It took a while, but I realized what is so very different about this snowy world of white. It is the silence. There is the occasional sound of wind clacking the bare branches of the naked trees, or rounding the corner of the house. There is the occasional sound of snow sliding off the old slate roof.
But the landscape, the snowscape, now over two feet of fluffy white, is completely silent. There are no birds. Even the deer come in the night silently looking for food leaving footprints but making no noise.
Where I live the landscape is always noisy, the birds are constant, the frogs croak. And of course there are cars, sirens, trucks and people. Here, there are no cars, no sirens, no trucks, no birds, no frogs, no people. It is like living in a photograph, beautiful, still and silent.
I grew up in New York City and noise is always familiar to me. When my mother first came to this place I was afraid of the night. It was so dark and so silent and so foreign. Even in the more rural places I have lived there has always been noise, especially birds, sometimes cars and other evidence of human habitation. Less often, light. Here it feels like total isolation. Of course you can get in your car and “go into town”. But in this snowy winter, I have no place to go.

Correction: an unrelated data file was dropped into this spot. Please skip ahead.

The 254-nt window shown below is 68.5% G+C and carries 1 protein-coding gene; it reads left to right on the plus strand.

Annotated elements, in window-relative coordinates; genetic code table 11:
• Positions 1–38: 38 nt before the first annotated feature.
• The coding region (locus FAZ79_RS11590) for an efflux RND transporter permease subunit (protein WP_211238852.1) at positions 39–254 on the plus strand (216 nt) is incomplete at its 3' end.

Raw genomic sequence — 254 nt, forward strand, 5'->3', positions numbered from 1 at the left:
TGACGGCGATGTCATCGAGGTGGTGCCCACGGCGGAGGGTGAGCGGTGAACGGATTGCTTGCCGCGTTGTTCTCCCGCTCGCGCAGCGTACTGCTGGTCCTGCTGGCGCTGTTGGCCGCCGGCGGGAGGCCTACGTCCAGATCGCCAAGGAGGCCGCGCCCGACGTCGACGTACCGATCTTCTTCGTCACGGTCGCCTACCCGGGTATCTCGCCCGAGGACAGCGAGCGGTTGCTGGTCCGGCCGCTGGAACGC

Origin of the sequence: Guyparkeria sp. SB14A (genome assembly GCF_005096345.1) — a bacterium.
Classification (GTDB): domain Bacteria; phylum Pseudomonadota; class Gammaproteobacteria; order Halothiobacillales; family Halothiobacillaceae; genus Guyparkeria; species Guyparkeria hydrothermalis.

Oddly, the lack of ambient light allows me a glorious look at the night sky, filled with stars. It is rare to be where there is no light pollution, so I look for the beauty in my photograph life and in the snowy isolation. And I have learned that silence, at least for now, is white.